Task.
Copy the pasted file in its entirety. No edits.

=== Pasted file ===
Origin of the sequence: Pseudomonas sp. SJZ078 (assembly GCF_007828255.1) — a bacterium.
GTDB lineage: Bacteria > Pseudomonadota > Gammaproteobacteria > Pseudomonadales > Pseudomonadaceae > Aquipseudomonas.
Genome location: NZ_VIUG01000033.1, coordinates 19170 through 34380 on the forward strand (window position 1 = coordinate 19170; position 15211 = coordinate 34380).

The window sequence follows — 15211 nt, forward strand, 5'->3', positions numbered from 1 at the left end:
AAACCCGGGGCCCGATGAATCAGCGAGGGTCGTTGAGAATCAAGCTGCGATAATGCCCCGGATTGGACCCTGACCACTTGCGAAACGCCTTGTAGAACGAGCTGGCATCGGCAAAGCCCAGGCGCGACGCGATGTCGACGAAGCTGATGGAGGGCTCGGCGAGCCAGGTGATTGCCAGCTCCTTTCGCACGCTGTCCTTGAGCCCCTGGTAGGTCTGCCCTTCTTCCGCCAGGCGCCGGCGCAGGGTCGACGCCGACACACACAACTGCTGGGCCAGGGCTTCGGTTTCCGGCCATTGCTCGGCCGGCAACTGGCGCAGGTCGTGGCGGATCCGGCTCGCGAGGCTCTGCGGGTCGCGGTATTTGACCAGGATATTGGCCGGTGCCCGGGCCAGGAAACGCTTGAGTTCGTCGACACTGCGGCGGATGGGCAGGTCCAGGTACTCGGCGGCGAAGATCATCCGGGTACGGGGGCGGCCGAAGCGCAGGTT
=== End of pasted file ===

Origin of the sequence: Pseudomonas sp. SJZ078 (assembly GCF_007828255.1) — a bacterium.
GTDB lineage: Bacteria > Pseudomonadota > Gammaproteobacteria > Pseudomonadales > Pseudomonadaceae > Aquipseudomonas.
Genome location: NZ_VIUG01000033.1, coordinates 19170 through 34380 on the forward strand (window position 1 = coordinate 19170; position 15211 = coordinate 34380).

The window sequence follows — 15211 nt, forward strand, 5'->3', positions numbered from 1 at the left end:
AAACCCGGGGCCCGATGAATCAGCGAGGGTCGTTGAGAATCAAGCTGCGATAATGCCCCGGATTGGACCCTGACCACTTGCGAAACGCCTTGTAGAACGAGCTGGCATCGGCAAAGCCCAGGCGCGACGCGATGTCGACGAAGCTGATGGAGGGCTCGGCGAGCCAGGTGATTGCCAGCTCCTTTCGCACGCTGTCCTTGAGCCCCTGGTAGGTCTGCCCTTCTTCCGCCAGGCGCCGGCGCAGGGTCGACGCCGACACACACAACTGCTGGGCCAGGGCTTCGGTTTCCGGCCATTGCTCGGCCGGCAACTGGCGCAGGTCGTGGCGGATCCGGCTCGCGAGGCTCTGCGGGTCGCGGTATTTGACCAGGATATTGGCCGGTGCCCGGGCCAGGAAACGCTTGAGTTCGTCGACACTGCGGCGGATGGGCAGGTCCAGGTACTCGGCGGCGAAGATCATCCGGGTACGGGGGCGGCCGAAGCGCAGGTT